We still use and dearly love our sofa, with its dual recliners and soft leather, and it has survived two moves with minimal damage (the thing is beastly heavy and awkward). Yet often when I sit back on that sofa and rest my head I think about the chair that got away. Yes, the ladies'-size, straight-back reclining chair tautly covered in a smooth, rich, red leather that I fell in love with at the Recliner Land. (Similar to this.) At the time, our apartment was too small for any additional furniture so I had to walk away. But I have not forgotten.
Finally now we have a living room large enough for a television viewing area with the sofa and a sitting area for armchairs, so I made sure to request a chair when selecting our temporary furniture. Unfortunately, I quickly discovered the armchair was incredibly uncomfortable and unsuitable for curling up with a book. So shortly after we settled in I began a low-level search for an armchair, not actively looking but paying attention.
Last week, while planning some free or cheap local activities, I decided to go back to the Yamato station area and browse a craft store I had come across last summer. When Google mapping my route I saw a little star on the map, without a description, that I did not remember placing. I figured it was some place I read about and wanted to check out, so I added it to my itinerary. Boy, was I ever happy I did.
It turned out that little gold star was Smile Company, a three-story recycle shop, the largest second-hand store I have found here so far. I slowly looked around the first floor, with clothing and accessories; then the second floor, with housewares and electronics; and finally the third floor, with furniture. At the far end of the large room, among tightly-packed rows of chairs, I found my armchair.
Everything about this chair was perfect, the (surprisingly neutral) versatile teal leather, the low arm rests, deep seat, and a style resembling mid-century modern but with softer lines. It is almost timeless and can safely be placed the styles of many past decades without strictly adhering to one. On top of all this the price was unbeatable, ¥4800 less 10% because of a sale. That works out to be about $42. Wow! I had to have it.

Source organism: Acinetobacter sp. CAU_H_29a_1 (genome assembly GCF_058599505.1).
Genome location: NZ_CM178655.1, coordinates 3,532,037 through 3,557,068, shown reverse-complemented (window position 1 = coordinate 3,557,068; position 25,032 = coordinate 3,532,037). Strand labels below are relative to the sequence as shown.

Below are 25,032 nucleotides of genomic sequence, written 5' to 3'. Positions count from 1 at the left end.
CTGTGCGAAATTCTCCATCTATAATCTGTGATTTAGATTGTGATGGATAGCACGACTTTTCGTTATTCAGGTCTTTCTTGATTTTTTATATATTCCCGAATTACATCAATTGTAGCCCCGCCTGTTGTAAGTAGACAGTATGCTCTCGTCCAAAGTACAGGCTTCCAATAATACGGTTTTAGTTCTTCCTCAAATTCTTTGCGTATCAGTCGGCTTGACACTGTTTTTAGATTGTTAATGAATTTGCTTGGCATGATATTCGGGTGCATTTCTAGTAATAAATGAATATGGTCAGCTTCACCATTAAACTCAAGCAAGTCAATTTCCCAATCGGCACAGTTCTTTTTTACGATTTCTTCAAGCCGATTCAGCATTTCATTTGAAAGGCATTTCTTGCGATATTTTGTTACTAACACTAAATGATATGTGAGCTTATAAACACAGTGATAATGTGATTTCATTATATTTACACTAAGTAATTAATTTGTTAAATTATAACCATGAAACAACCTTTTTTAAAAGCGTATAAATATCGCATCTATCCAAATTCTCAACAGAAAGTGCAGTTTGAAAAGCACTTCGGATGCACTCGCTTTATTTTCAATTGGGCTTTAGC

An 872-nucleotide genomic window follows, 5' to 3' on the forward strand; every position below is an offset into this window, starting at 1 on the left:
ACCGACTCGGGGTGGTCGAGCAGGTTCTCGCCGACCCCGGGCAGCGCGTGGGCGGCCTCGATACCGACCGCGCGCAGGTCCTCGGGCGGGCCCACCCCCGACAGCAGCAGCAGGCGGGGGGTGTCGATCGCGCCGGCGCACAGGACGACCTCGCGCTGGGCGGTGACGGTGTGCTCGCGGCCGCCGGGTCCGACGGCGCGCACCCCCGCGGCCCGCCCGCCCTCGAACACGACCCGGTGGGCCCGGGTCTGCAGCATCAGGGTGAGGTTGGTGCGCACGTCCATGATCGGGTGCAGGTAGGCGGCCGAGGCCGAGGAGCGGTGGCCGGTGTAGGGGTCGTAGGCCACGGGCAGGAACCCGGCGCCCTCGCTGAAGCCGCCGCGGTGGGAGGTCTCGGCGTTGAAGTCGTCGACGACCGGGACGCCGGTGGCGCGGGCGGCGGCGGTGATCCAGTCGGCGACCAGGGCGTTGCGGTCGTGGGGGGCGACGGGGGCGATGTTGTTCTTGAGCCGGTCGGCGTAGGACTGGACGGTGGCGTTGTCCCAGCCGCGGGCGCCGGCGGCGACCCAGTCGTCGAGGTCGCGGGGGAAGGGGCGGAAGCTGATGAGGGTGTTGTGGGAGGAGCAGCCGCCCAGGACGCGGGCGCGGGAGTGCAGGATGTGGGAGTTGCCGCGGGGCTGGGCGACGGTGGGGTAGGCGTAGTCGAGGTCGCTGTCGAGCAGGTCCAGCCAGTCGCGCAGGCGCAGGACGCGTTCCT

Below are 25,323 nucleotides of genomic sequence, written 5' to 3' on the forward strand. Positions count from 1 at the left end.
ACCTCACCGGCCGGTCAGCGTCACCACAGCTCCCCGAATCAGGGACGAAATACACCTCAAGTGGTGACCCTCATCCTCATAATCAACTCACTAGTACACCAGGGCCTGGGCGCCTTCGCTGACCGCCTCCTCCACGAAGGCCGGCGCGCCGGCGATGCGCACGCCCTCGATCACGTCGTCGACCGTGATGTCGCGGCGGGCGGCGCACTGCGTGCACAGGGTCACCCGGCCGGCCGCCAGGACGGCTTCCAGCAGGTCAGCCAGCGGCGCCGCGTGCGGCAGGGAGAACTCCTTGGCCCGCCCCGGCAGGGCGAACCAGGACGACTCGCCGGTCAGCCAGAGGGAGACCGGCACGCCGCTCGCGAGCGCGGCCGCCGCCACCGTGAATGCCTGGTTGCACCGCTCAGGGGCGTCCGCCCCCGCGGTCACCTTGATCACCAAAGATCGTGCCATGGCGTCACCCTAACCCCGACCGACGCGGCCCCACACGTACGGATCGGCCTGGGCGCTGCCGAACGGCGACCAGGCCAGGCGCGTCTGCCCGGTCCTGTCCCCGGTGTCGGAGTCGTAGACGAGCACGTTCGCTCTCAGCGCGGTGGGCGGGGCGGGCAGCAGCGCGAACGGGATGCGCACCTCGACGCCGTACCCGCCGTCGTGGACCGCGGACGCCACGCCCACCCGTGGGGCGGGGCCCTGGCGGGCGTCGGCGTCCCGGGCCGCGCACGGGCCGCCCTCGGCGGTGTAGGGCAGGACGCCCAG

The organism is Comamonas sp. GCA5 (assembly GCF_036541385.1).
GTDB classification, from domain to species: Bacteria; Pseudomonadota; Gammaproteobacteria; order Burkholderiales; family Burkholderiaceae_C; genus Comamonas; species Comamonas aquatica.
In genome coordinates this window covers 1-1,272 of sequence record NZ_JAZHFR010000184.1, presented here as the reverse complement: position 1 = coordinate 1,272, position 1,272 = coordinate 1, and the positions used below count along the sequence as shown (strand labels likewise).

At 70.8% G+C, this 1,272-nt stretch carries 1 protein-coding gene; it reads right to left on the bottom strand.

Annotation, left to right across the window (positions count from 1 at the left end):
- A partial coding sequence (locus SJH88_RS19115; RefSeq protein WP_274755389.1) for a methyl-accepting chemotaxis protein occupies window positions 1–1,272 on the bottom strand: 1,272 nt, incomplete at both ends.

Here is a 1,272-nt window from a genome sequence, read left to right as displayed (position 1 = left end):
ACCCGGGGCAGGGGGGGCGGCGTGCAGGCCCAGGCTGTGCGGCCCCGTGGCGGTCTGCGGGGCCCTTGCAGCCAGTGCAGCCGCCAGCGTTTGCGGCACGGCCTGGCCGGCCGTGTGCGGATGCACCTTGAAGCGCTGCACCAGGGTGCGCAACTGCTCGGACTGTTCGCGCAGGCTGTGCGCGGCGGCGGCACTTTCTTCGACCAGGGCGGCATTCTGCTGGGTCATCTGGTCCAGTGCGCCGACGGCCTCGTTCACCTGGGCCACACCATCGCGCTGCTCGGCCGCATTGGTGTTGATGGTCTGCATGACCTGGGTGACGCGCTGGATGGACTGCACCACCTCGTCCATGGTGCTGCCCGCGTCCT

Since I was travelling on foot that Monday I planned on returning the following morning with our car hoping the chair would fit. I had not measured it at the store so I prepared best I could and measured the hatch opening at the back of the car. At one meter wide inside I had hopes of it fitting but realistically knew it was doubtful because the opening itself was not that wide and or tall.
The drive to Smile Company on Tuesday morning was a bit stressful -- I do not drive on local Japanese roads very often and especially not very far. The transit system here is incredible and I love it, why drive? Using Google navigation I arrived successfully in about 40 minutes and as soon as the doors opened at 10:30 I was skipping up those steps, yen in hand, for my chair. It was still there! I found a store employee nearby to help me. He spoke very little English, matching my extremely limited Japanese, but with photos on my phone and metric measurements written down we concluded that the chair would not fit. I was sad but still hopeful that I could find someone with a bigger vehicle to help me. So I left the store with a few small items I had seen the previous day and crossed my fingers on the ride home.